Tides affect the amount of rode (chain) put out when anchoring. It’s calculated using the depth of the water plus the distance from the water to the bow. Norm usually uses a scope of 5 times that measurement (more if stormy weather). Nine feet of tide adds a lot to the amount of chain put out. If the weather is stormy or windy enough that the chain will fully stretch out, we need to be sure that there is sufficient swing room. There wasn’t quite enough room one night near Charleston and we ended up starting the engine at o’dark-hundred to winch in some of the chain so as not to swing into the island behind us.

The Georgia rivers run through acres and acres of marsh with a single type and uniform height marsh grass. Not a lot of scenic variety and little protection from wind or storms. “Protection” would be trees or hills --of which there are few – just miles and miles of Marsh grass. Fortunately we haven’t needed protection because the weather has been very ‘settled’ --- that’s marine-speak for low wind, wave and no storms. The only reason we might need protection is that these remote anchorages seem quite Deliverance-esque. We’ve been the only boat anchored in the last three anchorages . Whenever the occasional boat goes by, I keep an ear open to make sure it keeps on moving! Norm mentioned yesterday that he needs to get to work on buying that stainless steel shotgun – yeah, Georgia’s outback will make you think of things like that.

The peacefulness of these places is incredible. Thebeauty last night was spectacular - the sunset was red, red, red. And the stars were so bright – they were reflecting in the water. God created quite a special place for us - the Earth is amazing. His is the real protection we need on this journey.

Sunday, December 14, 2008

When Will It Get Warm?

Our most humble apologies for being absent from the blog for a while. We have been very busy with continuing our cruising south, anchoring, and visiting some historic places. We are currently anchored in a small creek off the Intracoastal Waterway near Hilton Head, SC. It was rated very well by several cruise guides but we have found that the depths are not “as advertised”. Took us a bit to find a safe spot. Anyway, we seem to be ok now.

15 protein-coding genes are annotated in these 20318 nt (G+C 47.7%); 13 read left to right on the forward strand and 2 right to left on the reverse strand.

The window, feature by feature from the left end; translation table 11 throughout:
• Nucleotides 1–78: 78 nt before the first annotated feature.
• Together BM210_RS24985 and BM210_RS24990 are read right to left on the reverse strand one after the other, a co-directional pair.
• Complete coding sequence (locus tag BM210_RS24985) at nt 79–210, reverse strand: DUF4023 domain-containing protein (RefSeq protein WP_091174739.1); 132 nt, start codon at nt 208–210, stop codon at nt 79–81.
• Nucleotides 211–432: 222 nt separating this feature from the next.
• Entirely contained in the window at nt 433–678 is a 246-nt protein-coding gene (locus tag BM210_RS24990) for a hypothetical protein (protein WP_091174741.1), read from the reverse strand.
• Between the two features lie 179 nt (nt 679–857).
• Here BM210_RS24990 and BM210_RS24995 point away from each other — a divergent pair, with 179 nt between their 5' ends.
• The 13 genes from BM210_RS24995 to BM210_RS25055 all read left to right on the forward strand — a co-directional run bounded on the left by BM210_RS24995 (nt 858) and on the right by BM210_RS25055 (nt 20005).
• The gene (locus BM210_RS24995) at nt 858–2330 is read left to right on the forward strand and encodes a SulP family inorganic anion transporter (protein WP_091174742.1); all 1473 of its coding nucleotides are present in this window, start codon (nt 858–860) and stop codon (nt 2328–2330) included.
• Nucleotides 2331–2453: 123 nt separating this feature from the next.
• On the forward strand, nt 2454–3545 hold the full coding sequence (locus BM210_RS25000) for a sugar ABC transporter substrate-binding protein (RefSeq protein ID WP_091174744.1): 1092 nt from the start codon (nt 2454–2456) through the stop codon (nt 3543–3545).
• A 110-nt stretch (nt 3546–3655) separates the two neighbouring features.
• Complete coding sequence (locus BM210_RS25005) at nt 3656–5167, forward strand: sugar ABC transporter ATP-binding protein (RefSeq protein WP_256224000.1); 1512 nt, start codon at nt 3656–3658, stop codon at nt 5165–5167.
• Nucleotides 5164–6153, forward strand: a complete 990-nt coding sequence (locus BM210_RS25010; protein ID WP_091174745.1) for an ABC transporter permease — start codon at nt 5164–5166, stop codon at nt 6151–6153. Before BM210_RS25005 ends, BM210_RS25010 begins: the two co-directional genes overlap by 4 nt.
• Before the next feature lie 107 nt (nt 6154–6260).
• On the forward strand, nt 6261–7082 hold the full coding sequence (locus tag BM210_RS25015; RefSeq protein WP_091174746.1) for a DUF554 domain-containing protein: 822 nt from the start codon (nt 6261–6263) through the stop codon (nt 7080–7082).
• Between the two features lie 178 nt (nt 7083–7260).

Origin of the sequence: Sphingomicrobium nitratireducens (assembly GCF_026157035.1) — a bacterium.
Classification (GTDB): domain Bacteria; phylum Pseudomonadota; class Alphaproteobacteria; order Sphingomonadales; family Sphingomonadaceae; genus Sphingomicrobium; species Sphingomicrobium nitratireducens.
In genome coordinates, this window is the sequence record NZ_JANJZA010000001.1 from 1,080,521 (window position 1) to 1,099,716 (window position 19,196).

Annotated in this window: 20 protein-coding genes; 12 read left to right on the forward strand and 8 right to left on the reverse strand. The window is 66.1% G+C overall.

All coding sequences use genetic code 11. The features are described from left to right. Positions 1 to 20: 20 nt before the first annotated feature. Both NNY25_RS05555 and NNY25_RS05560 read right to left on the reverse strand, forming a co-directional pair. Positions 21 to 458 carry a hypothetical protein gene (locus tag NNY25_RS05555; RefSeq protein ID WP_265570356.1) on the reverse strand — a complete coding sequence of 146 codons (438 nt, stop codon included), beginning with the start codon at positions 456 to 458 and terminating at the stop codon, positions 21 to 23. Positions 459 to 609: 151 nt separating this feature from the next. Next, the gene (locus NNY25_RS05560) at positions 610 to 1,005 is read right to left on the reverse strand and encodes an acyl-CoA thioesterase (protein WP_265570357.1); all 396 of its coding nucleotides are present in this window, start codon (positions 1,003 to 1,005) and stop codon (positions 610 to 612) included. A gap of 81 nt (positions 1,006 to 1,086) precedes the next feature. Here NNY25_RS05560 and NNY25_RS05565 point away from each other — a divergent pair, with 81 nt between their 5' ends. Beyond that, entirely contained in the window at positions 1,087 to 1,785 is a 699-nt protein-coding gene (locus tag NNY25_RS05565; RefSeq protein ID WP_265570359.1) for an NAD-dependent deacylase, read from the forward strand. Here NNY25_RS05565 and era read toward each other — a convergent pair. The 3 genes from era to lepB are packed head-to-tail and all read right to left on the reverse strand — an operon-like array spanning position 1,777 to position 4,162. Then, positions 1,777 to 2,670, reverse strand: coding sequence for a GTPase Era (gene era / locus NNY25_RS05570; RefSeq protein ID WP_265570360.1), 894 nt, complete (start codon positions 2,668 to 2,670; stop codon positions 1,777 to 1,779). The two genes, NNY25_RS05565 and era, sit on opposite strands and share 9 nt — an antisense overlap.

We spent the last two nights in Beaufort, SC. On our way there, we had to traverse some "skinny cuts" on the Intracoastal Waterway. A cut is a man-made ditch that connects rivers, creeks, etc. Here is a pic of some unlucky sailor who aimed the pointy end on the wrong side of the channel. See what we mean about the depths on this waterway?

Beaufort is a charming small town with a nice marina and staff (only one in this town). There were good restaurants and the weather cooperated, although a bit windy. Come to think of it, it’s been windy for a week. Rick and Lynnie, aboard Rickshaw, stayed behind there to rest up and to complete some on-board chores they have wanted to get done for some time. So, Vicki and I are alone again on our journey south. Here we are just after lunch at one of the local restaurants. Nap time?

We spent the previous two nights in an anchorage just south of Charleston, SC. The weather was not good. So, we did not get the dinghy down. In fact, we were in a very narrow creek and when we spun around as the tidal currents and strong winds (up to 40 knots) changed, we almost found our stern in a patch of sea grass. Storms were present or threatening for the two days. We were glad to be out of there. Rick captured these pictures of a rainbow. It was a perfect arch, but the whole thing is not visible on the camera.

Prior to Charleston, we spent one night in a marina in Ocean Isle, NC because the temps were dropping to 27 degrees. When it gets that cold, we like to be hooked up to dock electricity for running the heaters all night.

Tomorrow we’ll make a short run to Thunderbolt, GA. Thunderbolt is a small town on the Intracoastal Waterway about 7 miles south of Savannah, GA. There we’ll meet with our good friends Wally and Karen Juzenas who will stop to visit while on their family holiday migration North to Milwaukee. We'll also take the bus into Savannah for some sightseeing.